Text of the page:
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Cordyline terminalis dsc03651.jpg
Cordyline fruticosa
Scientific classification e
Kingdom: Plantae
Clade: Tracheophytes
Clade: Angiosperms
Clade: Monocots
Order: Asparagales
Family: Asparagaceae
Subfamily: Lomandroideae
Genus: Cordyline
Comm. ex R.Br.[1]

See text

  • Charlwoodia Sweet
  • Cohnia Kunth
  • Taetsia Medik.[1]

Cordyline is a genus of about 24 species of woody monocotyledonous flowering plants in family Asparagaceae, subfamily Lomandroideae. The subfamily has previously been treated as a separate family Laxmanniaceae,[2] or Lomandraceae. Other authors have placed the genus in the Agavaceae (now Agavoideae). Cordyline is native to the western Pacific Ocean region, from New Zealand, eastern Australia, southeastern Asia and Polynesia, with one species found in southeastern South America.

The name Cordyline comes from the Greek word kordyle, meaning "club," a reference to the enlarged underground stems or rhizomes.[3]


As of March 2015, the World Checklist of Selected Plant Families accepted 24 species:[4]

Formerly placed here[edit]

Cultivation and uses[edit]

Members of the group are often grown as ornamental plants - notably C. australis and C. fruticosa. Many species have been used as a foodstuff and medicine, for additional details on these and other uses see the article on C. australis. The rhizome was roasted in an hāngi (earth oven) by Māori to extract sugar.[6]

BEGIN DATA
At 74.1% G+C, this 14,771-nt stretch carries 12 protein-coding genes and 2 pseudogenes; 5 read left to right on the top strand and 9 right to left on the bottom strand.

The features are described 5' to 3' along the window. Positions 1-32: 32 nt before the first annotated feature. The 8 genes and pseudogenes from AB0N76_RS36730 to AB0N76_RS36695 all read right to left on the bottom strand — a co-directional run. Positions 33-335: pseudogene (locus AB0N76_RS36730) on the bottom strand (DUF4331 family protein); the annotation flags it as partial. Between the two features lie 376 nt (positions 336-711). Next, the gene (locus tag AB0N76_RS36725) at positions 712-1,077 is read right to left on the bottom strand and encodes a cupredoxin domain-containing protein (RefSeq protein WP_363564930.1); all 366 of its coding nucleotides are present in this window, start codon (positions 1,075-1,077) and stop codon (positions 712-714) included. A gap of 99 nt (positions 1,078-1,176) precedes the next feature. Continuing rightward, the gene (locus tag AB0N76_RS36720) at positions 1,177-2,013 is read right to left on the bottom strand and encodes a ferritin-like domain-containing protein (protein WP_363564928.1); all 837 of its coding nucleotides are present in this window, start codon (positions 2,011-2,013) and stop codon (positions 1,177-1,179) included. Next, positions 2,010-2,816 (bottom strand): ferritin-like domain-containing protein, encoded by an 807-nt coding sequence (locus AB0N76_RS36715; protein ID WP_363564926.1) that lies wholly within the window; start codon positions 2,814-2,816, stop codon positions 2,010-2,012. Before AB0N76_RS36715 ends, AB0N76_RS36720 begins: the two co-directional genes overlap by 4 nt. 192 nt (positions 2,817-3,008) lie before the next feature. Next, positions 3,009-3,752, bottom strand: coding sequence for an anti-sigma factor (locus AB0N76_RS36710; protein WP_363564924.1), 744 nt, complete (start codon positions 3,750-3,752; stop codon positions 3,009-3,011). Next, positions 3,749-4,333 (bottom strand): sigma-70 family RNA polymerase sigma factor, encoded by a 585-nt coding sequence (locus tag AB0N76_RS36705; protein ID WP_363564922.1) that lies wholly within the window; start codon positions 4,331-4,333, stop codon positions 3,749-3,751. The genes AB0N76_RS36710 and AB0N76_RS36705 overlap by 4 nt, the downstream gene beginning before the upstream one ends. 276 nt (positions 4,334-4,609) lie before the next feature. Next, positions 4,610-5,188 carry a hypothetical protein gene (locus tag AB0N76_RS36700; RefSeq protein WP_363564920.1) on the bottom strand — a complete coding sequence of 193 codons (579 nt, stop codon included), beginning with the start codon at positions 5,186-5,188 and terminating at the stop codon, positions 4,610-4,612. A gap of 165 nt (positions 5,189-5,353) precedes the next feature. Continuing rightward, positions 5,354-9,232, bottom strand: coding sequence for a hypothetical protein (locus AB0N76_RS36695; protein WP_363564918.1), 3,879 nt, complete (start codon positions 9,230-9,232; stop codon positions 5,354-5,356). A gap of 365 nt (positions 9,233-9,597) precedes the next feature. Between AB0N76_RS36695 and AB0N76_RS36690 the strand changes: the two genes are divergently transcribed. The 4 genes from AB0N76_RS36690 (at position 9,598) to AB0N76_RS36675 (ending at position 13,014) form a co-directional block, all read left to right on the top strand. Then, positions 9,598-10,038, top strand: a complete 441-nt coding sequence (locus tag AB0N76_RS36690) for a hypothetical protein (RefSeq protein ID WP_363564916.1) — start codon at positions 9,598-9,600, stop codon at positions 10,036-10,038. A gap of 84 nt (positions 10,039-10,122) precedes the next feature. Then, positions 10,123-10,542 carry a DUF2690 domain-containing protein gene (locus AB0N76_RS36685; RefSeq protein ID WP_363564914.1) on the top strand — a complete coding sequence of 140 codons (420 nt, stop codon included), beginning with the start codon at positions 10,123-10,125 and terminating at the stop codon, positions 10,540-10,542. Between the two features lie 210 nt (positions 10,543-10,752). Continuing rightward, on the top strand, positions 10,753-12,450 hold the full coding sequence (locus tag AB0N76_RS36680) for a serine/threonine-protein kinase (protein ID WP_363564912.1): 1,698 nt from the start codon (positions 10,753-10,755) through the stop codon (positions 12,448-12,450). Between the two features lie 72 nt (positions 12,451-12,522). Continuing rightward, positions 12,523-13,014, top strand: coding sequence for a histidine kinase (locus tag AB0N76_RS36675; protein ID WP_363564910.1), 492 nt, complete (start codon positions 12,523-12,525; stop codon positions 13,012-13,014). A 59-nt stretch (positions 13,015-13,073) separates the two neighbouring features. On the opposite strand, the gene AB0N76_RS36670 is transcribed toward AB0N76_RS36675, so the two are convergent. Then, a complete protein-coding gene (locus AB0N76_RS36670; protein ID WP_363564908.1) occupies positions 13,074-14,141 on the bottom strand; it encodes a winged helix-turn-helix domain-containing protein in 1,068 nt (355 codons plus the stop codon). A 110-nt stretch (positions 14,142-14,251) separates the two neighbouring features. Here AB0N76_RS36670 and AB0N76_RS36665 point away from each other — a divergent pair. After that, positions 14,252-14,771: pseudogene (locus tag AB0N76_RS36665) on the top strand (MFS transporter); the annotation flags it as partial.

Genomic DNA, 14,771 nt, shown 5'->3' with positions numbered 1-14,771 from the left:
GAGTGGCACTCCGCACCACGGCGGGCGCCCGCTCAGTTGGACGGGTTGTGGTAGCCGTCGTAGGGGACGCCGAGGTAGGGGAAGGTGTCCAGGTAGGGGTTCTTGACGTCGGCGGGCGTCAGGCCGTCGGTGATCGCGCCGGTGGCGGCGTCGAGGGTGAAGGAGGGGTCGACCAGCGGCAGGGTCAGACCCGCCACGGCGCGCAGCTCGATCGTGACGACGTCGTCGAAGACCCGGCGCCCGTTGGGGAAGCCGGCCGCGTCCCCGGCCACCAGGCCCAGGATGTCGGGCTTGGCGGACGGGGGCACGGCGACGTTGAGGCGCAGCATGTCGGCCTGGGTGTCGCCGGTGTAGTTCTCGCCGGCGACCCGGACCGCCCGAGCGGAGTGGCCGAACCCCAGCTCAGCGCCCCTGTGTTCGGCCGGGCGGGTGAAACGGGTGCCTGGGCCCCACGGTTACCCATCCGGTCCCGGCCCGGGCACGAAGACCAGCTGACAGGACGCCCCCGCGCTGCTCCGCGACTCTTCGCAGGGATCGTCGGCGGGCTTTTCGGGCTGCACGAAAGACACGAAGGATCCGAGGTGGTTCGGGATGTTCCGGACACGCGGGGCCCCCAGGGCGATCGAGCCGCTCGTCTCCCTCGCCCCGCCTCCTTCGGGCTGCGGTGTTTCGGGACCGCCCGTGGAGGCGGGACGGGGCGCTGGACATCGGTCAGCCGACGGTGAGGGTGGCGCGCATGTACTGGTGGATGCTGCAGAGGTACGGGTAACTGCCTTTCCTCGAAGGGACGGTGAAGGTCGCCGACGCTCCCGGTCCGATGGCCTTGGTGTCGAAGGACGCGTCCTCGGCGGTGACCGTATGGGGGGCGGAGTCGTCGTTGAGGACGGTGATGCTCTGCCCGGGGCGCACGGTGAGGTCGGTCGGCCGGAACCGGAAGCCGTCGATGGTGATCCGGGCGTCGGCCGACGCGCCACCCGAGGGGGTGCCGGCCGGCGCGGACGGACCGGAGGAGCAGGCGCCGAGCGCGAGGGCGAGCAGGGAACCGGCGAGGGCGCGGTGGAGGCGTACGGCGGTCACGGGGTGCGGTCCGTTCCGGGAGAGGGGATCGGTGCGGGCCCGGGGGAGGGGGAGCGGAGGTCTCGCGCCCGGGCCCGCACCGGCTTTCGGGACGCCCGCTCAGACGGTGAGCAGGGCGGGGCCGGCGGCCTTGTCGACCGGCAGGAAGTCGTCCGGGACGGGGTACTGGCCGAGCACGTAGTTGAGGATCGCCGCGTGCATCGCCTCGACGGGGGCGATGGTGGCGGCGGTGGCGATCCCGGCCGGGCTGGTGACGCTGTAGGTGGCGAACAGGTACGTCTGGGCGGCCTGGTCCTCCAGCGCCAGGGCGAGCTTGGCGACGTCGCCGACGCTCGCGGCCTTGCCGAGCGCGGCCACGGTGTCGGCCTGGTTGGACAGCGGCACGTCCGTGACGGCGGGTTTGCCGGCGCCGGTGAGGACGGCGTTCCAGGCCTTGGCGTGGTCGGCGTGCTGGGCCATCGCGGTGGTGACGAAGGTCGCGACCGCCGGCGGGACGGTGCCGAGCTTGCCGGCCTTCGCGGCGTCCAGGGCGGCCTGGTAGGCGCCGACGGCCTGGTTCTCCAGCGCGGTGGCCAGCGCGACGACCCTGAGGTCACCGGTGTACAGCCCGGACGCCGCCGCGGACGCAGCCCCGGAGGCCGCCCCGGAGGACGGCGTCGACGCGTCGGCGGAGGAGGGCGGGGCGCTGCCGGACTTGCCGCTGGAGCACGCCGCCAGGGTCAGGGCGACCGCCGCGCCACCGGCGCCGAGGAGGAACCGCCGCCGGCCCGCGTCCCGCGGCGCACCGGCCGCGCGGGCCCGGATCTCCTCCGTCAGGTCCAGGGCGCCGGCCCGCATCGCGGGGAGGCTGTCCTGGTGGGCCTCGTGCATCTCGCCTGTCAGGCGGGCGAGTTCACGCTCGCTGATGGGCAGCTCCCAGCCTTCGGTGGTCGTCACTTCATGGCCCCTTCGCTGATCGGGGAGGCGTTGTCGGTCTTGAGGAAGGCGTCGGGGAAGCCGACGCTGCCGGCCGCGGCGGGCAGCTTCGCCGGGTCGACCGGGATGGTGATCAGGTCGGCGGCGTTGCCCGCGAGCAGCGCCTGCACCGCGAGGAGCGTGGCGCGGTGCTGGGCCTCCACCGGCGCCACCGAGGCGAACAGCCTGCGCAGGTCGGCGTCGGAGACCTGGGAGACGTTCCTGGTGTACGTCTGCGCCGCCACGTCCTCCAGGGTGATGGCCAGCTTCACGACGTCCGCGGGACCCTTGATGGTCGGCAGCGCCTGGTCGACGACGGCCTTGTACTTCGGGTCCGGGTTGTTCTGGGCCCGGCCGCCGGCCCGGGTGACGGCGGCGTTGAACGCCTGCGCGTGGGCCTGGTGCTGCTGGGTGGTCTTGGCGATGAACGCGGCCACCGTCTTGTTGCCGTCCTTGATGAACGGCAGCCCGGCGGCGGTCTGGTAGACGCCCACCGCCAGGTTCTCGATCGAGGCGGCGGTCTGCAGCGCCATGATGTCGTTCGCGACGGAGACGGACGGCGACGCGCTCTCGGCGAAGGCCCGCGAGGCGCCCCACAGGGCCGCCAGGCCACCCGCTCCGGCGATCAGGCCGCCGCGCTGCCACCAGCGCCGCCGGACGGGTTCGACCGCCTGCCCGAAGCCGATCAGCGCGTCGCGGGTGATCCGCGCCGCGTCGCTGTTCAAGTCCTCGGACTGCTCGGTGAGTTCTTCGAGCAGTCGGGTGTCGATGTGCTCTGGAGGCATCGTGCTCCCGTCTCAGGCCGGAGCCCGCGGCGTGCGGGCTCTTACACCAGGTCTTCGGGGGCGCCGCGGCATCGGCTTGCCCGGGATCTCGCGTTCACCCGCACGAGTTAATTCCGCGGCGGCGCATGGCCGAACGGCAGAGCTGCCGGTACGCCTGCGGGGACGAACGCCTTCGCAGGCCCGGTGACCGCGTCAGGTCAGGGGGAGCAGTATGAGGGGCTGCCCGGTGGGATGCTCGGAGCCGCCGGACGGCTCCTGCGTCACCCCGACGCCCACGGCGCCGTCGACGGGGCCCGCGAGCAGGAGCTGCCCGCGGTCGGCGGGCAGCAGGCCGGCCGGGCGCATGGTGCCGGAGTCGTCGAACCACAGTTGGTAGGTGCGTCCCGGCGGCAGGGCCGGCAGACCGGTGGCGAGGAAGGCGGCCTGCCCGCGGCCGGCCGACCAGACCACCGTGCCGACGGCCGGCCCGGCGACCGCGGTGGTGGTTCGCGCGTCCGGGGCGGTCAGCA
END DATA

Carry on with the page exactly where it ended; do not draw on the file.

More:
In the highlands of Papua New Guinea. leaves of Cordyline and other plants are tied to sticks to mark taboo areas where pandanus language must be spoken during karuka harvest.[7]


  1. ^ a b "Genus: Cordyline Comm. ex R. Br". Germplasm Resources Information Network. United States Department of Agriculture. 2010-01-19. Archived from the original on 2012-09-21. Retrieved 2011-02-08.
  2. ^ Chase, M.W.; Reveal, J.L. & Fay, M.F. (2009), "A subfamilial classification for the expanded asparagalean families Amaryllidaceae, Asparagaceae and Xanthorrhoeaceae", Botanical Journal of the Linnean Society, 161 (2): 132–136, doi:10.1111/j.1095-8339.2009.00999.x
  3. ^ Bok-mun Ho (2006). "Cordyline obtecta". Australian National Botanic Gardens. Retrieved 2008-04-12.
  4. ^ "Search for Cordyline". World Checklist of Selected Plant Families. Royal Botanic Gardens, Kew. Retrieved 2015-03-29.
  5. ^ "GRIN Species Records of Cordyline". Germplasm Resources Information Network. United States Department of Agriculture. Archived from the original on 2009-01-20. Retrieved 2011-02-08.
  6. ^ Morton, Elsie K. (1964). Crusoes of Sunday Island. Wellington: A.H. & A.W. Reed. p. 53.
  7. ^ French, Bruce R. (1982). Growing food in the Southern Highlands Province of Papua New Guinea (PDF). AFTSEMU (Agricultural Field Trials, Surveys, Evaluation and Monitoring Unit) of the World Bank funded project in the Southern Highlands of Papua New Guinea. pp. 64–71. Retrieved 20 September 2018.

Media related to Cordyline at Wikimedia Commons